The result of a conditional expression is that of the first operand that does not evaluate to null or false (also known as "falsy"). If all operands of the expression are falsy, the last operand is returned no matter its value. Therefore, you should always place the default value as the last operand. See the following example:

  "has_verified_contact_info": "{{user.has_verified_email || user.has_verified_phone}}",

  // fallback to a string value
  "full_name": "{{user.full_name || 'Awesome User'}}",

  // fallback to a number value
  "age": "{{user.public_metadata.age || user.unsafe_metadata.age || 30 }}"

For this example, in the case that user:

  • has verified their phone number
  • has not verified their email
  • has not provided their first or last name
  • does not have any public or unsafe metadata assigned

Then, the output of the generated token would be:

  "has_verified_contact_info": true,
  "full_name": "Awesome User",
  "age": 30

The rules that govern conditional expressions are as follows:

  • The result of an expression is either the first operand that is not falsy, or the last operand (no matter its value).
  • String literals should use single quotes (').
  • Only strings, booleans and numbers are permitted as literal (i.e. non-shortcodes) operands.

Create a JWT template

A template consists of the following four properties:

  • Template name: a unique identifier for the template. When generating a token, you will have to specify the template to use, using this name. This is a required field.
  • Token lifetime: the time in seconds, after which tokens generated with this template will expire. This setting determines the value of the exp claim (i.e. exp=current_time+lifetime). Default is 60 seconds.
  • Token allowed clock skew: the time in seconds, provided as a leeway to account for clock skews between different servers. This setting determines the value of the nbf claim (i.e. nbf=current_time-allowed_clock_skew). Default is 5 seconds.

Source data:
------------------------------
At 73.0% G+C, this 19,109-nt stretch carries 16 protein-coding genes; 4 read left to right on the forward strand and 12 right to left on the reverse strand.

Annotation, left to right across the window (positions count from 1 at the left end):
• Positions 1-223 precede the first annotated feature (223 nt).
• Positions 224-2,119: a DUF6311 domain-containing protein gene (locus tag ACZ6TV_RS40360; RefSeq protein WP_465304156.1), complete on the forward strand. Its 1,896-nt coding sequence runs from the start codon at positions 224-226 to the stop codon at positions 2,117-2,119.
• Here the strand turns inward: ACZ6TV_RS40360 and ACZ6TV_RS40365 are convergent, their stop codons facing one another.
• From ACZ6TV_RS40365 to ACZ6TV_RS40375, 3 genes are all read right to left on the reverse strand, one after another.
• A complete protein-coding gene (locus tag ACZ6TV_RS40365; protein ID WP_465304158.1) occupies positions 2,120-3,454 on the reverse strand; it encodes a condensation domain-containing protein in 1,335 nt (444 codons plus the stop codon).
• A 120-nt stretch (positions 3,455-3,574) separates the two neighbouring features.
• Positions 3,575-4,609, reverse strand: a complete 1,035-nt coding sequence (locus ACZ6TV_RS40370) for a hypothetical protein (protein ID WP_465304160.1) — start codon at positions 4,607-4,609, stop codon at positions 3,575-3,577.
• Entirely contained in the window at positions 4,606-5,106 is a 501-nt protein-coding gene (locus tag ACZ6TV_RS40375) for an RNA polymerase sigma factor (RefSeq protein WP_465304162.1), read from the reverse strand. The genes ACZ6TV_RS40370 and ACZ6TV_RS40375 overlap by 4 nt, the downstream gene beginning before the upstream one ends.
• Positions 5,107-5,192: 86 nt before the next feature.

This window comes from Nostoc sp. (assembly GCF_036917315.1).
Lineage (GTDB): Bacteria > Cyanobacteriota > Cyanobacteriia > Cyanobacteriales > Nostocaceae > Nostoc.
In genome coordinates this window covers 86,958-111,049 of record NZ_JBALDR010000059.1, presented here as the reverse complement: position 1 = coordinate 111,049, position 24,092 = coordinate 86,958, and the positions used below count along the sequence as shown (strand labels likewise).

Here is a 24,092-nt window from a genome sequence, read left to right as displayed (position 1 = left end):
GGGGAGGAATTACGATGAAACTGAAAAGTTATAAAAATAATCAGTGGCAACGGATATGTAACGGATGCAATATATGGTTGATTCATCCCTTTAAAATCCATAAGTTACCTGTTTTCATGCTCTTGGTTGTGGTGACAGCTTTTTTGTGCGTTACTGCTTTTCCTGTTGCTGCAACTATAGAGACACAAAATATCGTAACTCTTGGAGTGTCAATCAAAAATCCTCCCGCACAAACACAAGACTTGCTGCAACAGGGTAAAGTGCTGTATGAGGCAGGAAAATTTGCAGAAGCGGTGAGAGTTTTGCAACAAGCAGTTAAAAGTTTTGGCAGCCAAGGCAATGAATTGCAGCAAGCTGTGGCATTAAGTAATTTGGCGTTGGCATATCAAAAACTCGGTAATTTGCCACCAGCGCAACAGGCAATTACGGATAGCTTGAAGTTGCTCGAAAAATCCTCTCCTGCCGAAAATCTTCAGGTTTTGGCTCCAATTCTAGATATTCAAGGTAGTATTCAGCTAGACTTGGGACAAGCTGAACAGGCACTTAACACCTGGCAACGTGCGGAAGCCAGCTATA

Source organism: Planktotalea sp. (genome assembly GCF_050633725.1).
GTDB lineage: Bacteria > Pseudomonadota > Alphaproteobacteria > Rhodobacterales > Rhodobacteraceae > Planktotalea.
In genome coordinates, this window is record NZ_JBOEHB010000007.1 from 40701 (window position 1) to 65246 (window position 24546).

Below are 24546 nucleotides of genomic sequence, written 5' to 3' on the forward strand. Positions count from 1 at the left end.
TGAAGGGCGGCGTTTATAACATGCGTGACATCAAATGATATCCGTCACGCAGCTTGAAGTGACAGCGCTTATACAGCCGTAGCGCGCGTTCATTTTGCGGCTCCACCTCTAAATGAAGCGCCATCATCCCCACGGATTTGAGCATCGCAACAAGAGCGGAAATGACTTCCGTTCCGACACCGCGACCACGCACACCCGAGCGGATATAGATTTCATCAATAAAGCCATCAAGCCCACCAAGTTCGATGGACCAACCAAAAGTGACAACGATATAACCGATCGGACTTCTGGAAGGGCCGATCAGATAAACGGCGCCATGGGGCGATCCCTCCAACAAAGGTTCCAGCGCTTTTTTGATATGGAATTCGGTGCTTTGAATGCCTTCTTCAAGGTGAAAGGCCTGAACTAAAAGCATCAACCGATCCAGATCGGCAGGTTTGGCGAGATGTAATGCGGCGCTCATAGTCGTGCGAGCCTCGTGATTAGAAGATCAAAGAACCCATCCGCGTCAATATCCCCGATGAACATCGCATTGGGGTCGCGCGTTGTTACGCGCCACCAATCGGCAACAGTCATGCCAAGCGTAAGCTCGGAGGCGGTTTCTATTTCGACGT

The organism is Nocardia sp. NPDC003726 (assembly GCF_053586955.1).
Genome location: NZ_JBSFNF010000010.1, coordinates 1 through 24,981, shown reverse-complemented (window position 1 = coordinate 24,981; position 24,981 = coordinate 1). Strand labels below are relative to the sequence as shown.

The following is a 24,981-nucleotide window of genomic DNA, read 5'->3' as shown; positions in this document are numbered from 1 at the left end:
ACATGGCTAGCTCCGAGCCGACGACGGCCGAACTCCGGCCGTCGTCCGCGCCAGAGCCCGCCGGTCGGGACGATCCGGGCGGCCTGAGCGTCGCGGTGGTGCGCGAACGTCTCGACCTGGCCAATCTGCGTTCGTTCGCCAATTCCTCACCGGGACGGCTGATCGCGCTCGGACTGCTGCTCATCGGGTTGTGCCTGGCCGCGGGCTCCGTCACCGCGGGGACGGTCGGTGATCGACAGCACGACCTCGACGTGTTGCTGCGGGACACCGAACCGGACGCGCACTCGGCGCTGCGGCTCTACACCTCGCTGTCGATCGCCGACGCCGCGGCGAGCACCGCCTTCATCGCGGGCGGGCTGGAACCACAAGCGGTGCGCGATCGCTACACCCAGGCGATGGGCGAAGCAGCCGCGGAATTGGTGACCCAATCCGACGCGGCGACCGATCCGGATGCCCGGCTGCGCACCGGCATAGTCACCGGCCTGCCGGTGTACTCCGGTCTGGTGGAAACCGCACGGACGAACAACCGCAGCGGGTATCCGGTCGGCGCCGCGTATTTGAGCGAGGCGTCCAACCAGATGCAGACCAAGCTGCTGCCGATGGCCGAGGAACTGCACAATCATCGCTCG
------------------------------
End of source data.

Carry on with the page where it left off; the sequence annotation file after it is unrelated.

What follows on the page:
• Claims: the actual template that's entered into the JSON editor (see screenshot below). A template is essentially a JSON object that describes what the final token claims will look like (shortcodes can be used here). This is a required field.

To create a JWT template:

  1. Navigate to the Clerk Dashboard.
  2. In the navigation sidebar, select JWT Templates.
  3. Select New template.
  4. You can either create a new template from scratch or use a provided template as a starting point.

Generate a JWT

To generate a token using a template, you can use the getToken() method. See the reference documentation for more information and example usage.

Complete example

The following example demonstrates the full capabilities of JWT Templates, including static claim values, dynamic claim values via shortcodes, and Clerk's "default claims".

Given the following user:

  • First name: Maria
  • Last name: Doe
  • Profile picture URL:
  • Clerk ID: user_abcdef123456789
  • Email address (verified):
  • Phone number: (not provided)
  • Public metadata: { "profile" : {"interests": ["reading", "climbing"] } }
  • Unsafe metadata: { "foo" : { "bar": 42 } }

And given the following JWT template:

    // static values
    "aud": "",
    "version": 1,
    "foo": { "bar": [1,2,3] },

    // dynamic values
    "user_id": "{{}}",
    "avatar": "{{user.image_url}}",
    "full_name": "{{user.last_name}} {{user.first_name}} ",
    "email": "{{user.primary_email_address}}",
    "phone": "{{user.primary_phone_address}}",
    "registration_date": "{{user.created_at}}",
    "likes_to_do": "{{user.public_metadata.profile.interests}}",
    "unsafe_meta": "{{user.unsafe_metadata}}",
    "invalid_shortcode": "{{user.i_dont_exist}}"

The generated token would look like this:

    "aud": "",
    "version": 1,
    "foo": { "bar": [1,2,3] },
    "user_id": "user_abcdef123456789",
    "avatar": "",
    "full_name": "Doe Maria",
    "email": "",
    "phone": null,
    "registration_date": 1227618844,
    "likes_to_do": ["reading", "climbing"],
    "unsafe_meta": {
        "foo" : {
            "bar": 42
    "invalid_shortcode": null,

     // default claims, included automatically
    "azp": "http://localhost:3000",
    "exp": 1639398300,
    "iat": 1639398272,
    "iss": "",
    "nbf": 1639398220,
    "sid": "sess_2ehYpzsasKNOZrpqPZ9yDWhrYVe",
    "sub": "user_1deJLArSTiWiF1YdsEWysnhJLLY"